> > > and when I look at it in photoshop it says 96 ppi. I was wondering if
> > > it was screwed up.

> >
> > Ha.. More confusion between DPI and PPI
> >
> > Your Photoshop plugged in a default PPI value.. Unless it actually sees

a
> > predefined PPI value when loading an image file it inserts a default.

In
> your
> > case, your Photoshop inserted a value of 96. Some versions insert 72.
> >
> > Note you can edit the PPI.. If you'd prefer the image to be 300 PPI,

then
> just
> > type in 300. If you want it to be 172 PPI, the change it to 172. Easy

> huh
> >
> > Be aware that if you scan a 6 inch wide document at 300 dpi, you get an

> image
> > that's 6" x 300 pixels = 1800 pixels wide.
> >
> > This image has 1800 pixels, but there are *no pixels per inch*.. Yet.
> >
> > PPI is meaningless until you actually print your image on paper. The

> *inch* in
> > pixels per 'inch' stands for an inch of paper.

>
> No no no. PPI stands for pixels per inch, the inch being a virtual inch

on
> the screen, it has nothing to do with paper...


... if so any "resolution" above say something like 133 PPI makes no sense
'cos yr screen dotpitch (screen raster) is technically never higher ..ie you
cannot represent anything higher in resolution just by downsampling through
the screen video driver .. so I think you are wrong




 
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Ray Murphy
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Posts: n/a
 
      12-13-2003

----------
In article <bre27h$2e1bm$(E-Mail Removed)-berlin.de>, "Canopus"
<(E-Mail Removed)> wrote:


>
>"Jim Townsend" <(E-Mail Removed)> wrote in message
>news:(E-Mail Removed)...
>> didi wrote:
>>
>> > Thank you all for the answers. In my case I was talking about just a
>> > picture resolution for a scanner. I scanned a pic with 300 dpi setting
>> > and when I look at it in photoshop it says 96 ppi. I was wondering if
>> > it was screwed up.

>>
>> Ha.. More confusion between DPI and PPI
>>
>> Your Photoshop plugged in a default PPI value.. Unless it actually sees a
>> predefined PPI value when loading an image file it inserts a default. In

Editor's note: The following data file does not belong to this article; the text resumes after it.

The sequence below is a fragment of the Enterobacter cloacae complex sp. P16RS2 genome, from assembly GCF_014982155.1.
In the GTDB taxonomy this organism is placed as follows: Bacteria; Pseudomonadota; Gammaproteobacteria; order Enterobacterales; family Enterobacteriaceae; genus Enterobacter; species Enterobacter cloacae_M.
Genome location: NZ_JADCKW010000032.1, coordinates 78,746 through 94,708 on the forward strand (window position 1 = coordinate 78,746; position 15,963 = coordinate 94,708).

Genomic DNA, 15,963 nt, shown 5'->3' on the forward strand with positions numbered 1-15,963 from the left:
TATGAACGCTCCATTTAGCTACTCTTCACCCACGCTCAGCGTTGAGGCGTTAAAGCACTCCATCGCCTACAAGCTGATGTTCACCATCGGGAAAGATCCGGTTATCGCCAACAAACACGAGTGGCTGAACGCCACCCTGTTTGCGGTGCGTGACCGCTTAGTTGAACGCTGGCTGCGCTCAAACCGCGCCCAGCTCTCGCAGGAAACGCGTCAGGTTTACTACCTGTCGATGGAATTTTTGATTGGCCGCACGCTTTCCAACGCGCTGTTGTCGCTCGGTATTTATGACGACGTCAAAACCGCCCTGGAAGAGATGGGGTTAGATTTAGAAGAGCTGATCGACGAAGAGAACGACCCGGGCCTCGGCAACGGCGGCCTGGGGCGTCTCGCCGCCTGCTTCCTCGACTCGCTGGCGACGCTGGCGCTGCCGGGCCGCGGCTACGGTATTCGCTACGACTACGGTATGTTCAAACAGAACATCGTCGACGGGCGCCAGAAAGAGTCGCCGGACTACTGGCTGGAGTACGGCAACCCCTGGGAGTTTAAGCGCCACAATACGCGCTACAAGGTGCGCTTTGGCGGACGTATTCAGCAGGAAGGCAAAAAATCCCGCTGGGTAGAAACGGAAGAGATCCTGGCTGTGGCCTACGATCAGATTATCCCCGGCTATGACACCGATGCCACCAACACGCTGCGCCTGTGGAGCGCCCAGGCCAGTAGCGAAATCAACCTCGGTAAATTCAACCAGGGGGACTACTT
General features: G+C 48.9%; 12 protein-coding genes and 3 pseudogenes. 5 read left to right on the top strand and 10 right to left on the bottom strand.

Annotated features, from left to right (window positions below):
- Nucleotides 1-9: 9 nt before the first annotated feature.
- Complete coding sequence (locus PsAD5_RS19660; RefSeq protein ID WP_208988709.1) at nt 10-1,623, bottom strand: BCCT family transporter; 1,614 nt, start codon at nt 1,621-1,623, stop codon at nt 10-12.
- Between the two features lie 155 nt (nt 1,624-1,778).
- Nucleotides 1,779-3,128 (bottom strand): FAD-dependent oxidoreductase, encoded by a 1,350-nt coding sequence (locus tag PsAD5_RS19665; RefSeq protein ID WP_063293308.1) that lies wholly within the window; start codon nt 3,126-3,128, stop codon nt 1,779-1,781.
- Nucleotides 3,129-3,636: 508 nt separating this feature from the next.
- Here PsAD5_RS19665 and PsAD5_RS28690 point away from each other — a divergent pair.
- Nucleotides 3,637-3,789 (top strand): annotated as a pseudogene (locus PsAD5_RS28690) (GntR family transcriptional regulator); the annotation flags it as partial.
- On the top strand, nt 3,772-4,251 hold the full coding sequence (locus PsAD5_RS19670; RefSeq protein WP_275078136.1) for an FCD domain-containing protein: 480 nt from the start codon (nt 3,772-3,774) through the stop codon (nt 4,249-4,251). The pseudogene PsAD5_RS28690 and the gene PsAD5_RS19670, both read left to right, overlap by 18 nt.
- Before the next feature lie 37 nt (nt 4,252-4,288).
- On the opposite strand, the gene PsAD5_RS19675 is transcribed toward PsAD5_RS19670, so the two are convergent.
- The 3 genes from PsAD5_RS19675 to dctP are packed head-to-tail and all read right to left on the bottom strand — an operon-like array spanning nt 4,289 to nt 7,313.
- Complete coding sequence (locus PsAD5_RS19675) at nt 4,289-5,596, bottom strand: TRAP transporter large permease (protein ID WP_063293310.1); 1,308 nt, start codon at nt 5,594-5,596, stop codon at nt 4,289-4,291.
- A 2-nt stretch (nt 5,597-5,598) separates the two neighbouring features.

>your
>> case, your Photoshop inserted a value of 96. Some versions insert 72.
>>
>> Note you can edit the PPI.. If you'd prefer the image to be 300 PPI, then

>just
>> type in 300. If you want it to be 172 PPI, the change it to 172. Easy

>huh
>>
>> Be aware that if you scan a 6 inch wide document at 300 dpi, you get an

>image
>> that's 6" x 300 pixels = 1800 pixels wide.
>>
>> This image has 1800 pixels, but there are *no pixels per inch*.. Yet.
>>
>> PPI is meaningless until you actually print your image on paper. The

>*inch* in
>> pixels per 'inch' stands for an inch of paper.

>
>No no no. PPI stands for pixels per inch, the inch being a virtual inch on
>the screen, it has nothing to do with paper. DPI is dots per (real) inch
>which is your printer resolution. Here's a little on resolution
>http://www.scantips.com/no72dpi.html You'll find some other interesting
>info on this site.



RM: Nice web page, but useless for teaching the concept quickly.
If anyone still doesn't understand what's going on:-
========================
* Pixel = Picture cell on a monitor
* Pixel = Picture cell in Photoshop
* 72 PPI in relation to monitors = 1 inch on a 72 ppi monitor.
* 72 PPI in relation to printing = 1 inch print for each 72 pixels
* 96 PPI in relation to monitors = 1 inch on a 96 ppi monitor.
* 96 PPI in relation to printing = 1 inch print for each 96 pixels.
* DPI has got nothing to do with monitors.
* Pixels / ppi = image size on paper.
========================

>> When you set the PPI value in an image file, all you are doing is

>supplying
>> instructions for your printer. The actual number of pixels in the file

>and
>> their orientation and how they look are unchanged. PPI makes no

>difference on
>> how an image looks on a monitor.. PPI is *only* a printing term.

>
>You have everything back to front, it's DPI that makes no difference to how
>your image looks on your monitor. Look at the above link which will
>actually prove it graphicaly.


RM: Yes, DPI has nothing whatever to do with monitors. The confusion
has been caused by incorect terminology.
>
>Rob


Ray
 
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Ray Murphy